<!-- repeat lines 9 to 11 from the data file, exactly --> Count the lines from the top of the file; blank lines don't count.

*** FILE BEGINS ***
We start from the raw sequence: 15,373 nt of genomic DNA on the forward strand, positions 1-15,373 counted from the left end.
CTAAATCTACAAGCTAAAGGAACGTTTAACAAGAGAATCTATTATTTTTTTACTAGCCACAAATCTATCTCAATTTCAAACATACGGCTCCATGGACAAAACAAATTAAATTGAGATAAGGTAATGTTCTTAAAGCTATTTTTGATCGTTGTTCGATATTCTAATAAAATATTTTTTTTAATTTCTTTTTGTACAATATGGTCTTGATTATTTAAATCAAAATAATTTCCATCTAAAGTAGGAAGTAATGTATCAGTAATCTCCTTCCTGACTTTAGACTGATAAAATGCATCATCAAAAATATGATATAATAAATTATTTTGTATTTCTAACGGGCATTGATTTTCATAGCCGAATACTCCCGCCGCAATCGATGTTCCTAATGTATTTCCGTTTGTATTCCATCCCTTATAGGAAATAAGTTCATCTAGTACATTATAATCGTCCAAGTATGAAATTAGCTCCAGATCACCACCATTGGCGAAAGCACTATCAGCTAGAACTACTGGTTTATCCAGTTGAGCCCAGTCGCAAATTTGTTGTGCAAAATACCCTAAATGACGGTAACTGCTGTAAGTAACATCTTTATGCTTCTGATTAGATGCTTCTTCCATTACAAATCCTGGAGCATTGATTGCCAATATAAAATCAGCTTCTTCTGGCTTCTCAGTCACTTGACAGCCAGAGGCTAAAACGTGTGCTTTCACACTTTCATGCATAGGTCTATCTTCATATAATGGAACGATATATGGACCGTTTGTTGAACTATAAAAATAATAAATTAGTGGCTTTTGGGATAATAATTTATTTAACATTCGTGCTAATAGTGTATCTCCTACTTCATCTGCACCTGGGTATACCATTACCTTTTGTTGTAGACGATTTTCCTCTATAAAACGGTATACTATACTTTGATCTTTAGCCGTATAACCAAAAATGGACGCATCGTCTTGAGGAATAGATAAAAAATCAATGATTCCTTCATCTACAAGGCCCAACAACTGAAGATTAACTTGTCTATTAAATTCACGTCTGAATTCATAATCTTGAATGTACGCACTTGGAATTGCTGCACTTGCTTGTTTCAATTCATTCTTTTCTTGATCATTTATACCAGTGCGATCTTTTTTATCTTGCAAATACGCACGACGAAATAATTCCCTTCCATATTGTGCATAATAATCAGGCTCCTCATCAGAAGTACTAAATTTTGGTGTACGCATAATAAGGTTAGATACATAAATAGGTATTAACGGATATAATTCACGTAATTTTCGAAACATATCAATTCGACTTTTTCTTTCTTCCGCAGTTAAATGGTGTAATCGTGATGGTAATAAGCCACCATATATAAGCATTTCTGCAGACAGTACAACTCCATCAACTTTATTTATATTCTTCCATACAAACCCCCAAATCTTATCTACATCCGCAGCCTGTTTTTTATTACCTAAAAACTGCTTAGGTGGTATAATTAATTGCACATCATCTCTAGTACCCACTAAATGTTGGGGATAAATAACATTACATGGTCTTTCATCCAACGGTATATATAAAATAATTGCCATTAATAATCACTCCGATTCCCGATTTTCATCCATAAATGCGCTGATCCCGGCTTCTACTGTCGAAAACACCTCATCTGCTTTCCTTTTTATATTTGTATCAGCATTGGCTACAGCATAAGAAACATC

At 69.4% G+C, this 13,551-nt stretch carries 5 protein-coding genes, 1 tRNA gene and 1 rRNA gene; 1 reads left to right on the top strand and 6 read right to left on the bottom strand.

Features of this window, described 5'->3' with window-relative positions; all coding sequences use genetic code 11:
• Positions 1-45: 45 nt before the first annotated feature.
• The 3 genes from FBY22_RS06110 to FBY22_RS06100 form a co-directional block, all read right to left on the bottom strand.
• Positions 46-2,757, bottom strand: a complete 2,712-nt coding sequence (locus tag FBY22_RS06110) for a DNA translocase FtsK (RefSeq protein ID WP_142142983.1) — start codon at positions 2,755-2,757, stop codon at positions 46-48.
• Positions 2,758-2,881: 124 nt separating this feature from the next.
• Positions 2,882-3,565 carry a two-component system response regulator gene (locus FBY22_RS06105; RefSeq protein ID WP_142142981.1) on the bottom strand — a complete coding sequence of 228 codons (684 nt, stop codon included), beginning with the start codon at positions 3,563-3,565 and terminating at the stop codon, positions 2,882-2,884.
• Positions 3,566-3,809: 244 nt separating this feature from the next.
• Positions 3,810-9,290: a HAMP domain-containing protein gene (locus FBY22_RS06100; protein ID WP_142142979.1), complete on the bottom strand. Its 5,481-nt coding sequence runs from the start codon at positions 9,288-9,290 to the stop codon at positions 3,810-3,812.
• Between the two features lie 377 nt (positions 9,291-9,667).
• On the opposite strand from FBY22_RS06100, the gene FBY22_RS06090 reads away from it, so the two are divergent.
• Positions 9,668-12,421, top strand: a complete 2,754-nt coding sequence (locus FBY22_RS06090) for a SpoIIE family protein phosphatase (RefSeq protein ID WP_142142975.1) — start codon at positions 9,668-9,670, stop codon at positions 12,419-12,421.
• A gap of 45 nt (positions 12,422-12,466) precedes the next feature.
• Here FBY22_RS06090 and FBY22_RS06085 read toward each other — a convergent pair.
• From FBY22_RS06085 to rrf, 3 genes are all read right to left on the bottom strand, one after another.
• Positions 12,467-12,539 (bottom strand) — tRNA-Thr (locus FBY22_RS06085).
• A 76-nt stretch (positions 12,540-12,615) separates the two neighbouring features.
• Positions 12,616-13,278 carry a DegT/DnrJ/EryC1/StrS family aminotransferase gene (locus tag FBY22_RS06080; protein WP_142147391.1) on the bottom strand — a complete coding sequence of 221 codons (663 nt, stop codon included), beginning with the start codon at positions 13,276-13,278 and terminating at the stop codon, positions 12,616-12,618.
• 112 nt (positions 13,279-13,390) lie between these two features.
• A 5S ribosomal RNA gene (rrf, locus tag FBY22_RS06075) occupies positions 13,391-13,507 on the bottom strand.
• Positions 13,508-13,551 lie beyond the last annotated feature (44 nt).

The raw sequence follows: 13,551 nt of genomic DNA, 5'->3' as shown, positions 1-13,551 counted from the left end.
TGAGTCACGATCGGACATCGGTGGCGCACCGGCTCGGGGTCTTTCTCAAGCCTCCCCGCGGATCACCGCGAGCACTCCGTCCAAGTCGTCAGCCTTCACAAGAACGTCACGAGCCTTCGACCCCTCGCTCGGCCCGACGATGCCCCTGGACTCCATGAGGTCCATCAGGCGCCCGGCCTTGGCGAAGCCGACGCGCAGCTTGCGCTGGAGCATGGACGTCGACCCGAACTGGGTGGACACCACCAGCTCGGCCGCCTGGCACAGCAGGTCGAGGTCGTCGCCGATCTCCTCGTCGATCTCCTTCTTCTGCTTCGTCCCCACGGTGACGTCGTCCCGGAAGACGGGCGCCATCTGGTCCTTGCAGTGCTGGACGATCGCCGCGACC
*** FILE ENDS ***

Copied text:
• Positions 2,882-3,565 carry a two-component system response regulator gene (locus FBY22_RS06105; RefSeq protein ID WP_142142981.1) on the bottom strand — a complete coding sequence of 228 codons (684 nt, stop codon included), beginning with the start codon at positions 3,563-3,565 and terminating at the stop codon, positions 2,882-2,884.
• Positions 3,566-3,809: 244 nt separating this feature from the next.
• Positions 3,810-9,290: a HAMP domain-containing protein gene (locus FBY22_RS06100; protein ID WP_142142979.1), complete on the bottom strand. Its 5,481-nt coding sequence runs from the start codon at positions 9,288-9,290 to the stop codon at positions 3,810-3,812.